Car accidents can have a serious impact on your quality of life, especially when serious injuries occur. Whiplash, caused by a sudden back-and-forth movement of the neck, is one of the most common injuries after a car accident. Whiplash can be very painful and interfere with daily life, making it difficult for you to work or care for your family. Filing a lawsuit may be your best course of action. To learn more about your legal options regarding auto accidents and whiplash, contact our Provo, UT lawyers at Flickinger Sutterfield and Boulton. In the meantime, read on to learn what you should do if you experience whiplash after a car accident.
Whiplash, also called neck strain or neck sprain, is characterized by multiple symptoms. Symptoms may occur immediately after an accident or they may occur 24 hours or more after the initial trauma. Some common symptoms of whiplash include neck pain, neck stiffness, lower back pain, dizziness, pain between the shoulder blades or in the shoulders, pain or numbness in the arm or hand, and headaches.
It's important to seek medical attention after a car accident, even if you feel only a small amount of pain. In some cases, the full symptoms of whiplash and other soft tissue injuries won't be felt immediately after an accident and will appear days later. A physician will be able to look for signs of whiplash or other injury that may go undetected at the time of an accident. Having a medical record of whiplash can help prove your case in court should you decide to file a lawsuit.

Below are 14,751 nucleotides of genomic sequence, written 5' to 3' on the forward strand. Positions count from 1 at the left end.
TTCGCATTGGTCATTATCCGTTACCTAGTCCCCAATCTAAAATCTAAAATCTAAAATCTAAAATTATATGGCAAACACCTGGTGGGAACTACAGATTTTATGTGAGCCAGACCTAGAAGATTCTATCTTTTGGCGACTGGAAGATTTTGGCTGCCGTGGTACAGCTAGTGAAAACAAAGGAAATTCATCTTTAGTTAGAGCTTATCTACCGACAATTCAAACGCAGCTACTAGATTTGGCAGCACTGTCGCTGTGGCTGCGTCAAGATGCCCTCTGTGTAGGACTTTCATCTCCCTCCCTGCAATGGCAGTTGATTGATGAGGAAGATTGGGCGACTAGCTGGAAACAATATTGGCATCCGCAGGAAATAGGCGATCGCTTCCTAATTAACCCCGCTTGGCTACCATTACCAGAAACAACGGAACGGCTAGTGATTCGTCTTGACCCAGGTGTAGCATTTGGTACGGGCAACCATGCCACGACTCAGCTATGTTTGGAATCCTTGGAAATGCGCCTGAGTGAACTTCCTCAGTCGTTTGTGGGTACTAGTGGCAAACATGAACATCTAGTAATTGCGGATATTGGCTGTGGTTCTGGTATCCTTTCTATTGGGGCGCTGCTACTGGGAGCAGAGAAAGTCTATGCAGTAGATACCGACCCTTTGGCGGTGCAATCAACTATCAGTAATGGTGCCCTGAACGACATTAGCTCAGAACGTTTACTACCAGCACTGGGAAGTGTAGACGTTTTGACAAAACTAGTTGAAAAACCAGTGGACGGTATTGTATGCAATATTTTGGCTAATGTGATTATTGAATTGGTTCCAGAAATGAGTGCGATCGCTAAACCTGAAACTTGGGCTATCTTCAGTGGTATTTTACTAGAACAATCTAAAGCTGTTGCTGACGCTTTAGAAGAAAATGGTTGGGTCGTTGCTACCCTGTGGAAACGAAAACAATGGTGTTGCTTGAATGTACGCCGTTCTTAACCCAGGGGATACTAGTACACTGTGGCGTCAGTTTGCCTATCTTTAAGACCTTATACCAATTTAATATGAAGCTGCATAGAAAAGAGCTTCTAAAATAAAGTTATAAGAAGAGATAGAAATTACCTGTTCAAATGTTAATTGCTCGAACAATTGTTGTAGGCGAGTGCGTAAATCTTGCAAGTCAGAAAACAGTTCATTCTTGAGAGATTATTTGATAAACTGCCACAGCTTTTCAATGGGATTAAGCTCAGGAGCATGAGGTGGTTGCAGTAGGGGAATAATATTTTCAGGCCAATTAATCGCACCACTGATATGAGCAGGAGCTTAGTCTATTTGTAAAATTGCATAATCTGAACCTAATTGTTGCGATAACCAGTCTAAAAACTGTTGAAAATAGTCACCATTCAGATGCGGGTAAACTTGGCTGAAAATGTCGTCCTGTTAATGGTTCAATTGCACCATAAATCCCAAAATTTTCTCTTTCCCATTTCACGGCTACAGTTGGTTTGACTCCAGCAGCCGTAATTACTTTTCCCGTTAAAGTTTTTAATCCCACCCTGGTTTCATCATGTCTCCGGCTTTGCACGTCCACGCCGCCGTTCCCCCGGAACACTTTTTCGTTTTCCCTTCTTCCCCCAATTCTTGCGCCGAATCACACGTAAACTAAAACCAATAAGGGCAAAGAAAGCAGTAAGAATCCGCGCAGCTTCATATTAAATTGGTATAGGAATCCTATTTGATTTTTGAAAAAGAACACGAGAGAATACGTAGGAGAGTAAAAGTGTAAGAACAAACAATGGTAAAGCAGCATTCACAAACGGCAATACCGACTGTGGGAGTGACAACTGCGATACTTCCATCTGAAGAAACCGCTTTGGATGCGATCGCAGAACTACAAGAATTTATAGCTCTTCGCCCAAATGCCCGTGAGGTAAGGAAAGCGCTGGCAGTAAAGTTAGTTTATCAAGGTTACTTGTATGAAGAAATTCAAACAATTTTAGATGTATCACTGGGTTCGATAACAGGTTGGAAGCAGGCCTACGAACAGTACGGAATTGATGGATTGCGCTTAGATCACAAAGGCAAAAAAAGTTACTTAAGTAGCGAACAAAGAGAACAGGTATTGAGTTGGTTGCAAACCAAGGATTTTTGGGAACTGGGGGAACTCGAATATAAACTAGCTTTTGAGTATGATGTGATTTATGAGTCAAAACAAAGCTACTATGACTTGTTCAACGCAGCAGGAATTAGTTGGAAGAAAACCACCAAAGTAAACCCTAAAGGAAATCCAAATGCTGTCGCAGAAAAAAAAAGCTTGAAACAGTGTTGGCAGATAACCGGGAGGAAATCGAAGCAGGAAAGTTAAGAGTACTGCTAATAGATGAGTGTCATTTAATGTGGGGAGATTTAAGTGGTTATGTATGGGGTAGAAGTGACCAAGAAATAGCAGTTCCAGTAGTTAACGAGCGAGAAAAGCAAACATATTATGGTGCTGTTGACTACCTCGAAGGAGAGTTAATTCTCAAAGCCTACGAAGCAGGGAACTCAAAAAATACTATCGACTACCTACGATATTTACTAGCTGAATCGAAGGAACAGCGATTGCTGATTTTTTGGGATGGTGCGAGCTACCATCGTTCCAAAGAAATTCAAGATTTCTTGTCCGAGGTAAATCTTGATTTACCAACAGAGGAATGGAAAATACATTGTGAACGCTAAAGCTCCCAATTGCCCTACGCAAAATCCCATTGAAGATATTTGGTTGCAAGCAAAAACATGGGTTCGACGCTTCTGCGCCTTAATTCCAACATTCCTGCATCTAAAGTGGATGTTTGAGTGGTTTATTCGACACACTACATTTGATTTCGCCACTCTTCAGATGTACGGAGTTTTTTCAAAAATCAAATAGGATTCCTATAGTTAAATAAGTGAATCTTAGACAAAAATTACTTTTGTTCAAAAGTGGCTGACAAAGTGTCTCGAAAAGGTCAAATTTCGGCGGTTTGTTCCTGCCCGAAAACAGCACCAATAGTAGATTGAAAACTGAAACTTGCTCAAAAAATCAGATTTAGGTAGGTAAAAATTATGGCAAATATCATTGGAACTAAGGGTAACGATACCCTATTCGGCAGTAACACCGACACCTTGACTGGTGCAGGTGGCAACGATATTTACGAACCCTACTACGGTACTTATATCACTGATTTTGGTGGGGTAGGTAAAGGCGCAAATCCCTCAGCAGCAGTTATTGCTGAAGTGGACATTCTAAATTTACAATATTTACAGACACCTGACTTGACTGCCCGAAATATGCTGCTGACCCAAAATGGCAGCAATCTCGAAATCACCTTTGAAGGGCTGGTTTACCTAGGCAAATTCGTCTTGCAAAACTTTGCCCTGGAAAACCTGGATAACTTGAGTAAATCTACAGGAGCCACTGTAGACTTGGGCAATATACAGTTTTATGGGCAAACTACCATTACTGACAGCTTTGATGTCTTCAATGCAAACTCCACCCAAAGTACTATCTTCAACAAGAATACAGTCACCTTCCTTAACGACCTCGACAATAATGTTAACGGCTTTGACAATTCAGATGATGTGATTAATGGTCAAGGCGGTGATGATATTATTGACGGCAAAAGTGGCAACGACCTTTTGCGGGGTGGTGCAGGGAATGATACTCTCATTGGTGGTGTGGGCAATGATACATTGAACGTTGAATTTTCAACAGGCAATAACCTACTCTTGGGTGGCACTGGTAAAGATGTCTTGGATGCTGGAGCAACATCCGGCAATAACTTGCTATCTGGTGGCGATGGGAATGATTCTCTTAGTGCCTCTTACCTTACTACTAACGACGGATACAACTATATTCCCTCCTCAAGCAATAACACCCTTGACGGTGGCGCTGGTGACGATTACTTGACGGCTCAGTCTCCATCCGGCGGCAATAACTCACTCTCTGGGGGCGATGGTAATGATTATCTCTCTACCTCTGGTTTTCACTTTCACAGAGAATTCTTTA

Document all medical expenses related to your injury. Keep a record of such expenses as medical bills, lost wages, prescription costs, insurance co-pays, and any other out-of-pocket costs related to your injury and recovery. Maintaining accurate records of medical expenses will help if you choose to file an insurance claim since insurance adjusters require proof of expenses before they will write a check.
If your physician has diagnosed you with whiplash, you may choose to file an insurance claim. File the claim as soon as possible once your whiplash has been medically documented. This will help get the insurance process underway to help you get reimbursed for medical bills sooner. Those who live in a no-fault state, such as Utah, will need to notify their insurance provider of their claim. Those who don't live in a no-fault state will need to notify the at-fault driver's insurance company in writing of their intent to file an injury claim.
It may be necessary to file a lawsuit in order to collect damages. You may need to file a lawsuit because an insurance adjuster won't pay out on your claim or if the person who caused the accident doesn't have insurance. In some cases, it may be possible to recover damages for pain and suffering in addition to medical expenses.
Whiplash can cause serious and lasting physical problems to the neck, making daily functions painful or completely unbearable. To learn more about your legal options regarding whiplash claims, we encourage you to contact our team of personal injury lawyers today.